Brown to appear before Britain`s Iraq inquiry
London: British Prime Minister Gordon Brown is due to give evidence to an inquiry into the Iraq war, prior to the general election in a few months` time, according to media reports.
The BBC and other media said late Thursday they had learned that Brown had agreed to testify, despite the panel`s earlier ruling that he should only appear after the elections in order to keep politics out of the probe.
His decision to attend would be confirmed on Friday, the reports said.
Brown has come under mounting pressure recently to explain his role in the government`s 2003 decision to back the US-led invasion of Iraq.
Brown, who was chancellor of the exchequer at the time in the government of his predecessor, Tony Blair, has said he would be "happy" to appear at the inquiry and had "nothing to hide".
Opposition spokesmen have urged Brown to "come clean" before the elections and to explain his role in financing the war effort.
Last week, a former close aide of Blair told the panel that Brown had been closely involved in consultations and belonged to the "inner circle" of ministers taking the key decisions.
The election in Britain is due by June 3, but no date has yet been set.
More from India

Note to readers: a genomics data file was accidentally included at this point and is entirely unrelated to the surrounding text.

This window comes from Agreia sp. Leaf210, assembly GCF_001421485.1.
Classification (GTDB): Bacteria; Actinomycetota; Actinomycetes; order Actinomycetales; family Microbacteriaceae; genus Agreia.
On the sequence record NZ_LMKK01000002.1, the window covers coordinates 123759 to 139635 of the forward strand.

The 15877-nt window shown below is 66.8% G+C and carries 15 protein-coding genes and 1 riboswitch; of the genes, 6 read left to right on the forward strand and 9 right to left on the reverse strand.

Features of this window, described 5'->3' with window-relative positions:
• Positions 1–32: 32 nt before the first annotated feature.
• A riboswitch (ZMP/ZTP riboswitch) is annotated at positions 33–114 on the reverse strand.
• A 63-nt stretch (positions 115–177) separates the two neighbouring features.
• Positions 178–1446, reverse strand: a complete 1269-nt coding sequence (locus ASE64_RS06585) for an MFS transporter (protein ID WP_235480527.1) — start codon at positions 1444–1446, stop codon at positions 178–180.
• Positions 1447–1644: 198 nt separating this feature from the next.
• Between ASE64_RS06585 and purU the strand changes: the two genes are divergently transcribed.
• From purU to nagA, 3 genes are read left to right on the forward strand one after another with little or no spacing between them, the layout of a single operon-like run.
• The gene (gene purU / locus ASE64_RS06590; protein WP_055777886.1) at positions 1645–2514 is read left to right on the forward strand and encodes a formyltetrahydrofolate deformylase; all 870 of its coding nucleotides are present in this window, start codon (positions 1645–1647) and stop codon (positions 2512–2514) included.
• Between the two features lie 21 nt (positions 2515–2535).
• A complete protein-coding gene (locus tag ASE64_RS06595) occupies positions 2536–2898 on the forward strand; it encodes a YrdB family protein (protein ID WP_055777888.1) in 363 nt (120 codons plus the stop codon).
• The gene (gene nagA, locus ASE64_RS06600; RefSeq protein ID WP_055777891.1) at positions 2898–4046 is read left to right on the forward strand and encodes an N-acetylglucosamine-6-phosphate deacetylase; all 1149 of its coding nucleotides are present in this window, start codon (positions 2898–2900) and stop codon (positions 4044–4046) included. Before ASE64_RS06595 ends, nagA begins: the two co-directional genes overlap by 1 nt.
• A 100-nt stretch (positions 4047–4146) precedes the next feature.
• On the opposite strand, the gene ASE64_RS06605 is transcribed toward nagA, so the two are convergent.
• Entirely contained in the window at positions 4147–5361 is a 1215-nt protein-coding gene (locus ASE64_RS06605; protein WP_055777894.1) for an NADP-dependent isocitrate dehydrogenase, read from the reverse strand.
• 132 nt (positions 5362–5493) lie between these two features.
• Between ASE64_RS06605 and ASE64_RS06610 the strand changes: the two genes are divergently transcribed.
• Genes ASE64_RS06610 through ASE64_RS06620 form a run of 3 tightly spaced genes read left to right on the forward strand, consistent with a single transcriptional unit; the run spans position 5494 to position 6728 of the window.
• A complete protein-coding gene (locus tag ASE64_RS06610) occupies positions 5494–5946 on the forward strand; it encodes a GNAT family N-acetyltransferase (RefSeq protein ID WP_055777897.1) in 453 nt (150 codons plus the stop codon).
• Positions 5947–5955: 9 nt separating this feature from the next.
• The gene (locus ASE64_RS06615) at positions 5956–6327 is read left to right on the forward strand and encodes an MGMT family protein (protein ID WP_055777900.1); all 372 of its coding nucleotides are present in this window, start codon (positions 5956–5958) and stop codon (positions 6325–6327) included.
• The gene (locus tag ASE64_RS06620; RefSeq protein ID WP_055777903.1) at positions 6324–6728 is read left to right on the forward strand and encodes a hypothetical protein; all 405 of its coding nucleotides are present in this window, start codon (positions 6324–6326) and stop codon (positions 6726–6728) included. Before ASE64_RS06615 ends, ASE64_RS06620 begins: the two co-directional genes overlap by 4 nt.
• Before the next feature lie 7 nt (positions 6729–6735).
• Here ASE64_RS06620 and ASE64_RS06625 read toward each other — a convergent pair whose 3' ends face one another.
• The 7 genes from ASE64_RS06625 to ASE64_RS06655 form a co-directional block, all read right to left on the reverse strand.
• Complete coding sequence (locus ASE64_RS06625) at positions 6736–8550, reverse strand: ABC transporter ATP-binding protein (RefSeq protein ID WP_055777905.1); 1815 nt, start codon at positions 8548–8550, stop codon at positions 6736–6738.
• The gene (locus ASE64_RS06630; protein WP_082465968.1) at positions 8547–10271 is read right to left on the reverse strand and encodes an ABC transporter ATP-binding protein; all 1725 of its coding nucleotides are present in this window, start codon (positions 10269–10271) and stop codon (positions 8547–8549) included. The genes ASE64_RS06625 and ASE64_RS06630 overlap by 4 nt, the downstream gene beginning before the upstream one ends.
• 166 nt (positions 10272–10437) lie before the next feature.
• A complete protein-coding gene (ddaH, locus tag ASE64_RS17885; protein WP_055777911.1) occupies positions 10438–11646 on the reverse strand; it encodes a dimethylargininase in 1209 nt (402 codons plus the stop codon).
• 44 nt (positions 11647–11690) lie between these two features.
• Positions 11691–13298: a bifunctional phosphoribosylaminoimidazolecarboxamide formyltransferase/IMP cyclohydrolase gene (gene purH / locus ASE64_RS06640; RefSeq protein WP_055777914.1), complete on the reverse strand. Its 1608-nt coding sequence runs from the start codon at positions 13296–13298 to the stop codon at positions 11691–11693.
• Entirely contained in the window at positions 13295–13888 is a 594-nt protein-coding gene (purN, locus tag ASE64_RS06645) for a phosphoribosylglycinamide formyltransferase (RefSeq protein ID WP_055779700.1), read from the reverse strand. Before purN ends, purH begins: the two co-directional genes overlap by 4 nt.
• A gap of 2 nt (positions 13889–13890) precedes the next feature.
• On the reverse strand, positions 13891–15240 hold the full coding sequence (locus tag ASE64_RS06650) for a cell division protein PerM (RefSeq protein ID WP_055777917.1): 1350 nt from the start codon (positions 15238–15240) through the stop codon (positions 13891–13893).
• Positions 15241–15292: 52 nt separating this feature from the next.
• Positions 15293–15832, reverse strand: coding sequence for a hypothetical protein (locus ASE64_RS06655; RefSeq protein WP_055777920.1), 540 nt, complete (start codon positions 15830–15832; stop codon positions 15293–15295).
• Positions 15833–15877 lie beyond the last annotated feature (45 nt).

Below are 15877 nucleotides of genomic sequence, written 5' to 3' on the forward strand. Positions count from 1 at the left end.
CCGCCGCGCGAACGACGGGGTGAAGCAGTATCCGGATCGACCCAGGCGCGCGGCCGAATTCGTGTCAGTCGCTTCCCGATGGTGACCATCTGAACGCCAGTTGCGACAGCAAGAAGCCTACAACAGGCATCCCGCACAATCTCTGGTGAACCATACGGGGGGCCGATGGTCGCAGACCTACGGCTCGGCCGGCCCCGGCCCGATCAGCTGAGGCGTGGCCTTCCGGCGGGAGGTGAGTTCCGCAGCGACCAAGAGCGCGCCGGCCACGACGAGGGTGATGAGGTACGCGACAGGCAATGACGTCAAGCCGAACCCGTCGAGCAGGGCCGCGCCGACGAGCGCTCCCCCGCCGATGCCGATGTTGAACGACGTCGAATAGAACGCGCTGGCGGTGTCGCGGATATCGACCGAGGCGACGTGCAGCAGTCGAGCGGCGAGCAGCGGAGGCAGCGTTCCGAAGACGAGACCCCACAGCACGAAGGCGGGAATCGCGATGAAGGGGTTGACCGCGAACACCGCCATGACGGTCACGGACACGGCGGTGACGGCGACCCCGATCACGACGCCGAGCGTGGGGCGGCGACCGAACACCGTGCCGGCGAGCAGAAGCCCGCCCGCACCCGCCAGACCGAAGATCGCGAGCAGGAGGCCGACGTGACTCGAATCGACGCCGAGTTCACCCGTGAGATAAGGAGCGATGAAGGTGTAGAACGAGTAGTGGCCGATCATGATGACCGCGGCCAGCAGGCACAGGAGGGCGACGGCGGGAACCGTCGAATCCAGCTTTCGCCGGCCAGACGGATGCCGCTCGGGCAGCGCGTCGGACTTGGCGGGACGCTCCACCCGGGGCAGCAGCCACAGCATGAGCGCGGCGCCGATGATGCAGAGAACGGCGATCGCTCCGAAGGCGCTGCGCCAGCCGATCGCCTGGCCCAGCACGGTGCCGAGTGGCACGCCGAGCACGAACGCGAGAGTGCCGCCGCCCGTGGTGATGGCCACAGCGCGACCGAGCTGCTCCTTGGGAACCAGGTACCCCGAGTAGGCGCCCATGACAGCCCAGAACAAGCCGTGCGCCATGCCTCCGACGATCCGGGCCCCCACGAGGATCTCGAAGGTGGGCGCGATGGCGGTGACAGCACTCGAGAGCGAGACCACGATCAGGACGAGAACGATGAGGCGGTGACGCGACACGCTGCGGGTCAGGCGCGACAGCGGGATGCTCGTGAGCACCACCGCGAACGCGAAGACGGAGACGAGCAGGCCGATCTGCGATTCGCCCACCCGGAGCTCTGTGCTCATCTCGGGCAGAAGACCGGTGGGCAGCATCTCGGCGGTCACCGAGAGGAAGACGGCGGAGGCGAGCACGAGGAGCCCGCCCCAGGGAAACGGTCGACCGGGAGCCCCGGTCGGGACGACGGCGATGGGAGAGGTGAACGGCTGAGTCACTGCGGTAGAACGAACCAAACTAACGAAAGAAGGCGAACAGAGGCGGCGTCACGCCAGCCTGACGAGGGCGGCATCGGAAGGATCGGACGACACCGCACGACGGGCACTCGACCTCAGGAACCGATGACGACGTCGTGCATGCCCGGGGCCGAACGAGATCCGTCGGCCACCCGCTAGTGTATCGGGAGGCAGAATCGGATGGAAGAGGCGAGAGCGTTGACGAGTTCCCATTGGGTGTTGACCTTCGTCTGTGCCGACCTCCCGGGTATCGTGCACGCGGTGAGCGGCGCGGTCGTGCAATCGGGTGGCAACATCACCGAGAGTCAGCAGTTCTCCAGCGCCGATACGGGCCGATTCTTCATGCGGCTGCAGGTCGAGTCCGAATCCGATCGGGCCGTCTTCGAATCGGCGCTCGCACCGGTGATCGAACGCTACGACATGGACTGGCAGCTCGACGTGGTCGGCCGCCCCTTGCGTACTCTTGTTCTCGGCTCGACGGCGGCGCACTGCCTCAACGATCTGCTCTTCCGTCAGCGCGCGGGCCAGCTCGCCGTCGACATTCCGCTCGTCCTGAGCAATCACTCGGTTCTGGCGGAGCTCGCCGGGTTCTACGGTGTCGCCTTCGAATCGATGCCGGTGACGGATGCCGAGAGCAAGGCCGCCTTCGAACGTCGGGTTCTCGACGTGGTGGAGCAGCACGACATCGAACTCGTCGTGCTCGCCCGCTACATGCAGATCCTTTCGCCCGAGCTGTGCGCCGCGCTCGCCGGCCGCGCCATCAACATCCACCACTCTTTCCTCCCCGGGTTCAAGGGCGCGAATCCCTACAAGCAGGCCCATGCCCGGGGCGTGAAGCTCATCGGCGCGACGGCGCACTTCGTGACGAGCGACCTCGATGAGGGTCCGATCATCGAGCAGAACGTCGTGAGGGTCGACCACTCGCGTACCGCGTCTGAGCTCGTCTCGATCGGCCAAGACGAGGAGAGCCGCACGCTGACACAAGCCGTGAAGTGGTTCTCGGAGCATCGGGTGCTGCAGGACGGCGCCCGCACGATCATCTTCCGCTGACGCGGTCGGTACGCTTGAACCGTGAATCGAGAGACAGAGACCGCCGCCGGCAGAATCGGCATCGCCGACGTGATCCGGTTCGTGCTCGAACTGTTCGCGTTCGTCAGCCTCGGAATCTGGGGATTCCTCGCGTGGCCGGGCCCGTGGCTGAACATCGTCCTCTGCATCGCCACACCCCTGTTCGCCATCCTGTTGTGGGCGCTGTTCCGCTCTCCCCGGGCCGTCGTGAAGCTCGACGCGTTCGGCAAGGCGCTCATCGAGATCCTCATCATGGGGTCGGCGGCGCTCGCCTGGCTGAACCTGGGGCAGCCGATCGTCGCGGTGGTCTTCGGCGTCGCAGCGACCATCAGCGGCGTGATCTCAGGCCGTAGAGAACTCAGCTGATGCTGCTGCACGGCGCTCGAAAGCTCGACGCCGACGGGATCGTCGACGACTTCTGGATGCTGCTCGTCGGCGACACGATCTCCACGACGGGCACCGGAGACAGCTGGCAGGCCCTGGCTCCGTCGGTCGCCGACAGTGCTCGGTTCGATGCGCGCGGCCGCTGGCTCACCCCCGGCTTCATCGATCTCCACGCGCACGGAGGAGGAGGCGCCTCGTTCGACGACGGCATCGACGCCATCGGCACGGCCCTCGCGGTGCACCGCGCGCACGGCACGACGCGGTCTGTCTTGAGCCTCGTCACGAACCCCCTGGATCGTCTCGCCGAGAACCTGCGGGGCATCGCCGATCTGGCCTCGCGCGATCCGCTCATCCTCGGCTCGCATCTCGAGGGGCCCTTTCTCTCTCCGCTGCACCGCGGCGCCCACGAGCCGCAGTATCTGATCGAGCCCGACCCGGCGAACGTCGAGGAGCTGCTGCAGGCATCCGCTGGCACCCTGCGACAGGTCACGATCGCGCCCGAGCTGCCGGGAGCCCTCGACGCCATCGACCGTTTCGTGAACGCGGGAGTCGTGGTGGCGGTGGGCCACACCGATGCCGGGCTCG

More from World
More from Sports
More from Entertaiment
- Sheena's diary reveals disturbed relationship with parents: DNA reports
- Sheena case: Indrani quizzed jointly with Peter, denies killing daughter
- PM Modi's Buddha mantra for peace at Global Hindu Buddhist Conclave
- Govt extended last date for e-filing of I-T return to Sept 7
- DNA: Bharat Bandh hits normal life; Bengal, Kerala among most affected
- Sheena Bora murder saga: 12 questions that police asked Peter Mukerjea during 12-hour grilling?
- Sunny Leone steamy condom ad (uncensored): Watch why this video is making news
- Indrani Mukerjea confesses to her role in Sheena Bora murder case
- 'Insulted' Samajwadi Party walks out of 'Janata Parivar', to contest Bihar polls alone
- BJP-RSS review meet, Day 2: NDA's education policy, Patel quota stir on agenda